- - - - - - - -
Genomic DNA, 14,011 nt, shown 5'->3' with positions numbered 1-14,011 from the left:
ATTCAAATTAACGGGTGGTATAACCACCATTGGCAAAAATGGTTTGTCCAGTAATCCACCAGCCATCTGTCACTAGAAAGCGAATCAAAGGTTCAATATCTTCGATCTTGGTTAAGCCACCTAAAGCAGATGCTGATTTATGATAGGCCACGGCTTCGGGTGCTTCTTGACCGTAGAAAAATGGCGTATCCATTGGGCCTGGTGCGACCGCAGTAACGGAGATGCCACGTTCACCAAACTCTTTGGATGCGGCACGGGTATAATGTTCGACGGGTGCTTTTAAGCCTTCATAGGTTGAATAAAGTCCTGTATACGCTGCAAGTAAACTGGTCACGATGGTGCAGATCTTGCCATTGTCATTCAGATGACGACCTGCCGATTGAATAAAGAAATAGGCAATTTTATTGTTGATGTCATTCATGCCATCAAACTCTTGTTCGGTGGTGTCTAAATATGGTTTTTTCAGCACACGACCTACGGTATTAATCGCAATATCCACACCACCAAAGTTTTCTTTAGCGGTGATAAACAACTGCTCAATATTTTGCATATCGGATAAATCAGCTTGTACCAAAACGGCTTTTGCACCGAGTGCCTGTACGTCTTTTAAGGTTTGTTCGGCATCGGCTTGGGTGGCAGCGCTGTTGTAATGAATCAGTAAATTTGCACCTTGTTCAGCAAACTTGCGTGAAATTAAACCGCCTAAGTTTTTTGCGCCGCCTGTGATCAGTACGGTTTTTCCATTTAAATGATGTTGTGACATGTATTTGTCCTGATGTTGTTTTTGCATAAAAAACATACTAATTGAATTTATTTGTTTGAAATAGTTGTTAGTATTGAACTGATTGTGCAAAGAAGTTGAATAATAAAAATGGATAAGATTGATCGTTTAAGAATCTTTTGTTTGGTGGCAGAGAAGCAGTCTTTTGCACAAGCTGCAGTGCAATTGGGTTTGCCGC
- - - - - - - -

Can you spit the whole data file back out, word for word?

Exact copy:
Genomic DNA, 14,011 nt, shown 5'->3' with positions numbered 1-14,011 from the left:
ATTCAAATTAACGGGTGGTATAACCACCATTGGCAAAAATGGTTTGTCCAGTAATCCACCAGCCATCTGTCACTAGAAAGCGAATCAAAGGTTCAATATCTTCGATCTTGGTTAAGCCACCTAAAGCAGATGCTGATTTATGATAGGCCACGGCTTCGGGTGCTTCTTGACCGTAGAAAAATGGCGTATCCATTGGGCCTGGTGCGACCGCAGTAACGGAGATGCCACGTTCACCAAACTCTTTGGATGCGGCACGGGTATAATGTTCGACGGGTGCTTTTAAGCCTTCATAGGTTGAATAAAGTCCTGTATACGCTGCAAGTAAACTGGTCACGATGGTGCAGATCTTGCCATTGTCATTCAGATGACGACCTGCCGATTGAATAAAGAAATAGGCAATTTTATTGTTGATGTCATTCATGCCATCAAACTCTTGTTCGGTGGTGTCTAAATATGGTTTTTTCAGCACACGACCTACGGTATTAATCGCAATATCCACACCACCAAAGTTTTCTTTAGCGGTGATAAACAACTGCTCAATATTTTGCATATCGGATAAATCAGCTTGTACCAAAACGGCTTTTGCACCGAGTGCCTGTACGTCTTTTAAGGTTTGTTCGGCATCGGCTTGGGTGGCAGCGCTGTTGTAATGAATCAGTAAATTTGCACCTTGTTCAGCAAACTTGCGTGAAATTAAACCGCCTAAGTTTTTTGCGCCGCCTGTGATCAGTACGGTTTTTCCATTTAAATGATGTTGTGACATGTATTTGTCCTGATGTTGTTTTTGCATAAAAAACATACTAATTGAATTTATTTGTTTGAAATAGTTGTTAGTATTGAACTGATTGTGCAAAGAAGTTGAATAATAAAAATGGATAAGATTGATCGTTTAAGAATCTTTTGTTTGGTGGCAGAGAAGCAGTCTTTTGCACAAGCTGCAGTGCAATTGGGTTTGCCGC